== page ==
Celebrating Diwali in Pakistan

Celebrating Diwali in Pakistan

Columban Father Dan O'Connor from New Zealand

Diwali, is the Hindu festival of lights, which is celebrated each year during October or November, depending on the cycles of the moon. Diwali symbolises the spiritual “victory of light over darkness, good over evil and knowledge over ignorance”.

In 2018 the celebrations which lasted five days began on the 7th of November. Diwali is a main religious feast that Hindu people celebrate, remembering the event when Lord Ram rescued Sita from the captivity of Demon Rawan. The feast celebrates the return of Ram, his wife Sita, and his brother Lakhshmi, after many years of exile in the forest.

There are approximately one billion Hindus in the world, making it the third largest religion with about fourteen per cent of the world’s population. It is an Indian religion and Dharma (‘Way of Life’). It is the major religion in India practised by about 970 million people or 80% of the population. 95% of Hindus live in India, with the remaining 30 million living in Nepal, Bali (Indonesia), Pakistan and other countries.

Pakistan’s population of 207.7 million is made up of approximately 96% Muslim, 1.7% Hindu and 1.6% Christian. Therefore there are about 3.3 million Hindus living in Pakistan. Many Hindus live in in Badin Parish (Province of Sindh) in the city, with most living in the many outlying villages. Most work as landless peasant farmers and are poor. St Paul’s School, situated in the church compound in Badin City, has about 420 pupils of whom about 150 are Christian, 110 Hindu and 160 Muslim. Most of the teachers are Christian with a few being Hindu and Muslim.

On the Feast of Diwali, a Hindu teacher, Miss Nandu, invited another teacher, Ramo, Jerry (Columban student) and myself to her family home. On entering the home we were given a very friendly welcome with much happy hospitality. The house and temple in their home were brightly lit with many candles and lights. The “Row of Lights” for which the Dewali Festival is named are lit on the ‘New Moon Light’ to welcome Lakhshmi, ‘the goddess of wealth’. For many Hindus, Diwali is also New Year’s eve as Diwali is held on the final day of the Vikram (Jantri) calendar.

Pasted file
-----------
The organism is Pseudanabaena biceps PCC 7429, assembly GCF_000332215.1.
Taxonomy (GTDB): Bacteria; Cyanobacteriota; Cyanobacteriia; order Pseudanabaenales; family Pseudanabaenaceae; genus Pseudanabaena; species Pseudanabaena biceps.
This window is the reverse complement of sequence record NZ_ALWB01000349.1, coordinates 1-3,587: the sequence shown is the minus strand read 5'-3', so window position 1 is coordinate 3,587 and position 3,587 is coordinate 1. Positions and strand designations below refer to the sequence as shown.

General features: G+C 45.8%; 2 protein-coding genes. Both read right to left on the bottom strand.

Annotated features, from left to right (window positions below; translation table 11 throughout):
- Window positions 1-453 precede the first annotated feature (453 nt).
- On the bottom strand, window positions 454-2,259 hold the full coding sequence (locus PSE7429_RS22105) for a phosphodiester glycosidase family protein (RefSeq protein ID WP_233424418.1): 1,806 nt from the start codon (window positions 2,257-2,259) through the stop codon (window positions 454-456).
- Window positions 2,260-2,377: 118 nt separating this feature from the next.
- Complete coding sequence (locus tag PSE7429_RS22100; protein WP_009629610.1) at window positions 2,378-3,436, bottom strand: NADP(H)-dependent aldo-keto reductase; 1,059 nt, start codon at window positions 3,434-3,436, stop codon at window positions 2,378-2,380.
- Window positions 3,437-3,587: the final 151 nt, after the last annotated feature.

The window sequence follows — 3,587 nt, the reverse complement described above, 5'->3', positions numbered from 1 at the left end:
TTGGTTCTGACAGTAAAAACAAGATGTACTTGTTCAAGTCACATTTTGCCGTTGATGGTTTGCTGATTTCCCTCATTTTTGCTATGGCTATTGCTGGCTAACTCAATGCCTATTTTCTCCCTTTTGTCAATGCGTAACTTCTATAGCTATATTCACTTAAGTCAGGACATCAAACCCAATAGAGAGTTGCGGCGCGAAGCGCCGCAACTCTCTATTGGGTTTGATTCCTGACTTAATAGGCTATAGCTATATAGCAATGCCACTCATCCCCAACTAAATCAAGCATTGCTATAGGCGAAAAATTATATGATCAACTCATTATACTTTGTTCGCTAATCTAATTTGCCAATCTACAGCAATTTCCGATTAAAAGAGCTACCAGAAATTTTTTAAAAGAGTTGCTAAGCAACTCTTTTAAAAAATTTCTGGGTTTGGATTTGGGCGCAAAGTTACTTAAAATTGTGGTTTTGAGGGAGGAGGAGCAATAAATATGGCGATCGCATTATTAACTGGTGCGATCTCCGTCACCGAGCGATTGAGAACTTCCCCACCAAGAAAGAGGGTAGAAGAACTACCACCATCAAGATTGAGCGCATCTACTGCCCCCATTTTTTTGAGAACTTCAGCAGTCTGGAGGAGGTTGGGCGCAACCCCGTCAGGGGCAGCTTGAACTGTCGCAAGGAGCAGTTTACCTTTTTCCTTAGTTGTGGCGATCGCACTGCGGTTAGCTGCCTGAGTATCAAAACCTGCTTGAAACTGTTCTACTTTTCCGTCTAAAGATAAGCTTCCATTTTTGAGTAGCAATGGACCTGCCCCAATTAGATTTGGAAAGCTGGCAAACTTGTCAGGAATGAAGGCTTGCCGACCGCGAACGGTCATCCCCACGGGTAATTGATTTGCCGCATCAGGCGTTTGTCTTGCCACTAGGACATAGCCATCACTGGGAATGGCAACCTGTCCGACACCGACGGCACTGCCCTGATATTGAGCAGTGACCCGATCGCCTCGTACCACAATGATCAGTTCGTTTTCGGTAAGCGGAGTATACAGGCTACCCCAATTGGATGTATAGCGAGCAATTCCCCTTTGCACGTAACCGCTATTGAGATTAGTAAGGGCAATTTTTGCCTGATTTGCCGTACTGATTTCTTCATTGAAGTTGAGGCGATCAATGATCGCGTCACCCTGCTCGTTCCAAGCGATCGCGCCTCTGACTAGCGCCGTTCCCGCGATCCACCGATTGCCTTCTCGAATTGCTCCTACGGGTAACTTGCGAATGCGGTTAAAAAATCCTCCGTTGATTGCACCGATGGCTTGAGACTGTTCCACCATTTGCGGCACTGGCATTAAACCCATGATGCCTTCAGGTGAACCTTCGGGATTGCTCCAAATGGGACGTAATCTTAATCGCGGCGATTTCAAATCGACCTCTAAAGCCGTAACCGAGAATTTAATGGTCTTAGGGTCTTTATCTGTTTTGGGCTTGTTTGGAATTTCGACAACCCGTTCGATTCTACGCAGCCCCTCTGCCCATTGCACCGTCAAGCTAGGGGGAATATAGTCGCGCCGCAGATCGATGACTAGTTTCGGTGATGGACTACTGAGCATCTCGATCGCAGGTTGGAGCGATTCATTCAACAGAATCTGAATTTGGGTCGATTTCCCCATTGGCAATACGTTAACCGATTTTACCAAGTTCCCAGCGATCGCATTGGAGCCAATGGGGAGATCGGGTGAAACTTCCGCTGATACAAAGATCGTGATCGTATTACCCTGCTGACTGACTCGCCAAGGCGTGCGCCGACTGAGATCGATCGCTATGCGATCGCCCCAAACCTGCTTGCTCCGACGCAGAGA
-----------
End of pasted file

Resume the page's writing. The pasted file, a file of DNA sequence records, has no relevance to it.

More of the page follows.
Diwali is celebrated with a variety of rituals which centre on the lighting of candles, electric lights and fireworks. Fireworks are very loud indeed and I needed to put my hands to my ears so as to lessen the effect of the deafening sound. People exchange gifts and homemade sweets, clean and decorate homes, wear new clothes, dance, feast and forgive one another. We were delighted to see a small niece of Miss Nandu, named Lata, dressed in bright clothes, dancing to her heart’s delight.

Diwali symbolises the spiritual victory of light over darkness, good over evil and knowledge over ignorance. It also celebrates a good year of harvests and honours the goddess of wealth. While we were guests in a room, a member of the family came in with a flaming fire on a stick and circled this around the room. This was to chase away any evil that may be in the house.

On the first day, the celebration takes place within one’s own family. On the second day, visitation is made to relations with gifts and sweets exchanged. Over these days they also visit the graves of loved ones where they offer prayers, clean the graves, and place candles, incense sticks and roses on them.

Prayer is an important part of the Diwali celebration as well as also in their daily lives. Prayer is offered before sunrise, at sunset and other times. On entering the mundir (temple), a bell is rung. The bell calls the divinity to attend to the devotee’s prayer.

Although Hinduism is often understood as being polytheistic, supposedly recognising as many as 330 million gods, it also has ‘one god’, that is Supreme Brahma. Brahma is an entity believed to inherit every portion of reality and existence throughout the entire universe. Scholars describe Hinduism as the product of religious development in India that spans nearly 4,000 years, making it perhaps the oldest surviving world religion. It is often referred as “the Eternal Tradition” on “the Eternal Way” beyond human history.

Ramo, Jerry and I were very touched by the hospitality, peace, abundant joy, love and acceptance that were extended to us for which we were most grateful.